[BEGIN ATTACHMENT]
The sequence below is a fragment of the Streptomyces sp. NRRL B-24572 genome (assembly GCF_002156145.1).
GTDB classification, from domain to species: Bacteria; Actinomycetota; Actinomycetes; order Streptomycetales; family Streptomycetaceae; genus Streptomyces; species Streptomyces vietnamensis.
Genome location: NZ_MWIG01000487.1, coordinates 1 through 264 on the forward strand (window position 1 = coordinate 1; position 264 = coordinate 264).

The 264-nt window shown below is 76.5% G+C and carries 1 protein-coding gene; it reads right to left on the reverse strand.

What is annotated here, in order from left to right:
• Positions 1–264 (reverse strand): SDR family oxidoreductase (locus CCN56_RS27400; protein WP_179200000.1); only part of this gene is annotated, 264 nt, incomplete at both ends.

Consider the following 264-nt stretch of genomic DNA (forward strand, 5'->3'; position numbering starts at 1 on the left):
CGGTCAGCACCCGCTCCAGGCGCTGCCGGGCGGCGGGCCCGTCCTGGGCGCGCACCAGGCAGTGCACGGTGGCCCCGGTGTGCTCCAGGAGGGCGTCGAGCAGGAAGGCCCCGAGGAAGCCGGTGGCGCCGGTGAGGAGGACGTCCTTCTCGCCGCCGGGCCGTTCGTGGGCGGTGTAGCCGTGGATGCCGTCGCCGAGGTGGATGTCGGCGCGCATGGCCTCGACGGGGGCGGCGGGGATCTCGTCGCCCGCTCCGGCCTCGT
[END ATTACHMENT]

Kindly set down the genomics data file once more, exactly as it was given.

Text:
The sequence below is a fragment of the Streptomyces sp. NRRL B-24572 genome (assembly GCF_002156145.1).
GTDB classification, from domain to species: Bacteria; Actinomycetota; Actinomycetes; order Streptomycetales; family Streptomycetaceae; genus Streptomyces; species Streptomyces vietnamensis.
Genome location: NZ_MWIG01000487.1, coordinates 1 through 264 on the forward strand (window position 1 = coordinate 1; position 264 = coordinate 264).

The 264-nt window shown below is 76.5% G+C and carries 1 protein-coding gene; it reads right to left on the reverse strand.

What is annotated here, in order from left to right:
• Positions 1–264 (reverse strand): SDR family oxidoreductase (locus CCN56_RS27400; protein WP_179200000.1); only part of this gene is annotated, 264 nt, incomplete at both ends.

Consider the following 264-nt stretch of genomic DNA (forward strand, 5'->3'; position numbering starts at 1 on the left):
CGGTCAGCACCCGCTCCAGGCGCTGCCGGGCGGCGGGCCCGTCCTGGGCGCGCACCAGGCAGTGCACGGTGGCCCCGGTGTGCTCCAGGAGGGCGTCGAGCAGGAAGGCCCCGAGGAAGCCGGTGGCGCCGGTGAGGAGGACGTCCTTCTCGCCGCCGGGCCGTTCGTGGGCGGTGTAGCCGTGGATGCCGTCGCCGAGGTGGATGTCGGCGCGCATGGCCTCGACGGGGGCGGCGGGGATCTCGTCGCCCGCTCCGGCCTCGT